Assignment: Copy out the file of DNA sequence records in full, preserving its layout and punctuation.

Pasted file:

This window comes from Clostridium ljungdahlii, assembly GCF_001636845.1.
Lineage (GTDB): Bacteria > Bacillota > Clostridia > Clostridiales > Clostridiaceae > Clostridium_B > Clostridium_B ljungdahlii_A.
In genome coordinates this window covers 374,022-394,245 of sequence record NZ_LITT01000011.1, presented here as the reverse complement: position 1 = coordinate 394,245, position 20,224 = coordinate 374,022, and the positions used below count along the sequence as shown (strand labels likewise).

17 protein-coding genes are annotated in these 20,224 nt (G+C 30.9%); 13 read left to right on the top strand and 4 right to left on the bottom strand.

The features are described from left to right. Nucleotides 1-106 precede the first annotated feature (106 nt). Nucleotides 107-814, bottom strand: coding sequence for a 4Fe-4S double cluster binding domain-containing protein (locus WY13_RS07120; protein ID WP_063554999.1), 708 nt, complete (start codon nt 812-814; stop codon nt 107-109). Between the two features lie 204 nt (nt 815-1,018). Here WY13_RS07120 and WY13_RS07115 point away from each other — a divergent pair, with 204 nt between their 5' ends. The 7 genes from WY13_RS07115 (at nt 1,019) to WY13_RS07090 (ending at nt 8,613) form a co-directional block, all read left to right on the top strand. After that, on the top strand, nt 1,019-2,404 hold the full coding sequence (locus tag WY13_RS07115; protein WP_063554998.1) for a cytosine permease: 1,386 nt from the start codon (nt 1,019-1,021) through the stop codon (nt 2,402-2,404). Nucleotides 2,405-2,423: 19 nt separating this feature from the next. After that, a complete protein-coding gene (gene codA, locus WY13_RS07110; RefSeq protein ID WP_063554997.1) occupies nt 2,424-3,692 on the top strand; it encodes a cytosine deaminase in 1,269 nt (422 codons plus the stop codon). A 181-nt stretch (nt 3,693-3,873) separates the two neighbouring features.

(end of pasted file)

This window comes from Clostridium ljungdahlii, assembly GCF_001636845.1.
Lineage (GTDB): Bacteria > Bacillota > Clostridia > Clostridiales > Clostridiaceae > Clostridium_B > Clostridium_B ljungdahlii_A.
In genome coordinates this window covers 374,022-394,245 of sequence record NZ_LITT01000011.1, presented here as the reverse complement: position 1 = coordinate 394,245, position 20,224 = coordinate 374,022, and the positions used below count along the sequence as shown (strand labels likewise).

17 protein-coding genes are annotated in these 20,224 nt (G+C 30.9%); 13 read left to right on the top strand and 4 right to left on the bottom strand.

The features are described from left to right. Nucleotides 1-106 precede the first annotated feature (106 nt). Nucleotides 107-814, bottom strand: coding sequence for a 4Fe-4S double cluster binding domain-containing protein (locus WY13_RS07120; protein ID WP_063554999.1), 708 nt, complete (start codon nt 812-814; stop codon nt 107-109). Between the two features lie 204 nt (nt 815-1,018). Here WY13_RS07120 and WY13_RS07115 point away from each other — a divergent pair, with 204 nt between their 5' ends. The 7 genes from WY13_RS07115 (at nt 1,019) to WY13_RS07090 (ending at nt 8,613) form a co-directional block, all read left to right on the top strand. After that, on the top strand, nt 1,019-2,404 hold the full coding sequence (locus tag WY13_RS07115; protein WP_063554998.1) for a cytosine permease: 1,386 nt from the start codon (nt 1,019-1,021) through the stop codon (nt 2,402-2,404). Nucleotides 2,405-2,423: 19 nt separating this feature from the next. After that, a complete protein-coding gene (gene codA, locus WY13_RS07110; RefSeq protein ID WP_063554997.1) occupies nt 2,424-3,692 on the top strand; it encodes a cytosine deaminase in 1,269 nt (422 codons plus the stop codon). A 181-nt stretch (nt 3,693-3,873) separates the two neighbouring features.